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Tuesday
May242016

Beware of misleading headlines

Firstly, I wanted to provide some warranted coverage of a letter cosigned by 280 economists (at the time of writing) on the economic impact of Brexit. Here is the text of the letter:

Focusing entirely on the economics, we consider that it would be a major mistake for the UK to leave the European Union.Leaving would entail significant long-term costs.
The size of these costs would depend on the amount of control the UK chooses to exercise over such matters as free movement of labour, and the associated penalty it would pay in terms of access to the single market. The numbers calculated by the LSE’s Centre for Economic Performance, the OECD and the Treasury describe a plausible range for the scale of these costs.

The uncertainty over precisely what kind of relationship the UK would find itself in with the EU and the rest of the world would also weigh heavily for many years. In addition, there is a sizeable risk of a short-term shock to confidence if we were to see a Leave vote on June 23rd. The Bank of England has signalled this concern clearly, and we share it.

Although I don't feel sufficiently familiar with the studies mentioned to add my own name, I respect and admire those who have done so. This is a serious and authoritative statement that is helpful to voters who want to understand the economic arguments (although I'm not sure we can ever focus "only" on the economics without having a very narrow, technical and unhelpful definition of what constitutes economics).

Recently The Telegraph published an article by Tony Yates, one of the organisers of the letter. Unfortunately, I think the article gives a misleading account of the scale of consensus amongst the economics profession.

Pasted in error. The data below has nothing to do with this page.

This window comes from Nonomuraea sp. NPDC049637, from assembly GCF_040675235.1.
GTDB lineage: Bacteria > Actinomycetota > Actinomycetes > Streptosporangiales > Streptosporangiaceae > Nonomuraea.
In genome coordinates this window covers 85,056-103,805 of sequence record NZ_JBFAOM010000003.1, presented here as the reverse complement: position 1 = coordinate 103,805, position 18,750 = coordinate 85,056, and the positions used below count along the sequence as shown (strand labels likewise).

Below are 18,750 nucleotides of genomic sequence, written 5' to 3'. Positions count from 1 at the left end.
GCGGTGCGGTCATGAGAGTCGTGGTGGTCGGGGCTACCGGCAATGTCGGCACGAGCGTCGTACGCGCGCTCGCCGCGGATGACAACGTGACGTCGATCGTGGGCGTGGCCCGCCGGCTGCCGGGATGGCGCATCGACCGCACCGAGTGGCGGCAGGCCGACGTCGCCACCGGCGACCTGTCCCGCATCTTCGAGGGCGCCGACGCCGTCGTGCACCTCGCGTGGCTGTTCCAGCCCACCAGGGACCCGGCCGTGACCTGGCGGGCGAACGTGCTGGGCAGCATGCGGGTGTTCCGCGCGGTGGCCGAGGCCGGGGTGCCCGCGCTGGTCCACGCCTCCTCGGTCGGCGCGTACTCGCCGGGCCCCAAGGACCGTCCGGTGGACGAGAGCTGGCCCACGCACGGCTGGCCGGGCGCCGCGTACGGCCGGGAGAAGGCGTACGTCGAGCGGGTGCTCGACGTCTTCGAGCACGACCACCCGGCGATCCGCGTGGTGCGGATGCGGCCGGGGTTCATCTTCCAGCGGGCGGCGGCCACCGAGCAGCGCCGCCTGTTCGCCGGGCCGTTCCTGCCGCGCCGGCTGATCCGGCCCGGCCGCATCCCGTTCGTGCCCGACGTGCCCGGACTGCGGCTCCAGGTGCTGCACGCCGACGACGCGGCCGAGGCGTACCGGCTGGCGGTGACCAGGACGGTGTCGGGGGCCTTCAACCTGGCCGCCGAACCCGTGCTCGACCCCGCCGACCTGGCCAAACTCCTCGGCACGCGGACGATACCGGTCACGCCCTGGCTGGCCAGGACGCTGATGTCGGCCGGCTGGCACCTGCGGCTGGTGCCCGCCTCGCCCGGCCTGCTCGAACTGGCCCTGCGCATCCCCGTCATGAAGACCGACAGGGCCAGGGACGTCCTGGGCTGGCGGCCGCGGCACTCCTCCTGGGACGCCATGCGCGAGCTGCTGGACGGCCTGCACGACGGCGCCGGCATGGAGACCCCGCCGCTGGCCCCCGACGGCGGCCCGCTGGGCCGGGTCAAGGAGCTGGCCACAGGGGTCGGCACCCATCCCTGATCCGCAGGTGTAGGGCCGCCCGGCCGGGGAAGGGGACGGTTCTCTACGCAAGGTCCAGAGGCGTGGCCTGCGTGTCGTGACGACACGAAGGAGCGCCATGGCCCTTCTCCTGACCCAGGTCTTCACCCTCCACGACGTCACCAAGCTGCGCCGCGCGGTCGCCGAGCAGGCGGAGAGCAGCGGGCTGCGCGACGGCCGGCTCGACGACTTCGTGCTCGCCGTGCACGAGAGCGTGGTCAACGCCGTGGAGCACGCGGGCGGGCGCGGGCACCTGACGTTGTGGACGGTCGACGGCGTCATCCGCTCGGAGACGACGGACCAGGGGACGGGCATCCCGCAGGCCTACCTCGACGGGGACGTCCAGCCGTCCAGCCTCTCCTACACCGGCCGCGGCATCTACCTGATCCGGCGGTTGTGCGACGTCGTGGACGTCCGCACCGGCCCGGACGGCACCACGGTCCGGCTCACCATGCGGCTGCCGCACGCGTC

When I raised this on Twitter Tony said that I'd misunderstood the article, which was split into two parts. The first part was about whether economists should be listened to generally; the second on the specific issue raised by the letter. But I was confused. If the main point was "there isn't a lot that economists agree upon so when they do, it's worth paying attention" I'd be in full agreement. But if this were the case, he'd have identified the range of issues where the cosigners disagree. Instead, Tony says they differ on a somewhat vague "Was the Coalition austerity policy right?", but previously in the article he says that:

Compare the Great Depression to the financial crisis. In the US, output fell by 30pc to its trough. Following 2008, it fell by 4pc. A lot of factors are at work here. But part of it was about lessons we have learnt in macroeconomics. 

For example, we understand better why a fiscal stimulus works and when it’s beneficial. The support for this in the economics community helped bring about the US fiscal stimulus package of 2009.

It isn't clear to me whether Tony is saying that (i) there are some topics where economists have a consensus, and can therefore give good policy advice (and fiscal stimulus and the economics of Brexit are two of those areas); or (ii) disagreements between the cosigners on fiscal stimulus is all the more reason to take seriously their agreement on Brexit. Who were the cosigners who believed that the US fiscal stimulus backfired? Which ones thought UK austerity was a myth and cuts should have been deeper? Also, if he wanted to pick a topic on which there was genuinely a consensus among the profession then why didn't he choose free trade? Indeed that would be much more relevent in the context of a vote to leave a free trade area.

Furthermore, whether he's using "we" to refer to economists, or the cosigners, isn't helped by The Telegraph's editing team. Consider the final paragraph:

It is very clear that the "disorderly, fractious and argumentative" group that Tony is referring to is the cosigners of the letter. Indeed this is also clear from the URL of the article:

 However the headline conveniently drops the word "these":

The headline reads as if Tony is referring to all economists. In fact, he's claiming that he's only referring to a group of 280. I've written plenty of op eds and am used to editors using a slightly misleading headline in order to generate a response. But usually I'd say "I didn't write the headline!" I don't think Tony wrote the headline, but I'm surprised that he's not willing to distance himself from it. If 280 economists agree on something policy relevent then it is worth reporting. But if it's reported in a way that implies consensus within the entire profession, this actually reduces the quality of public debate.

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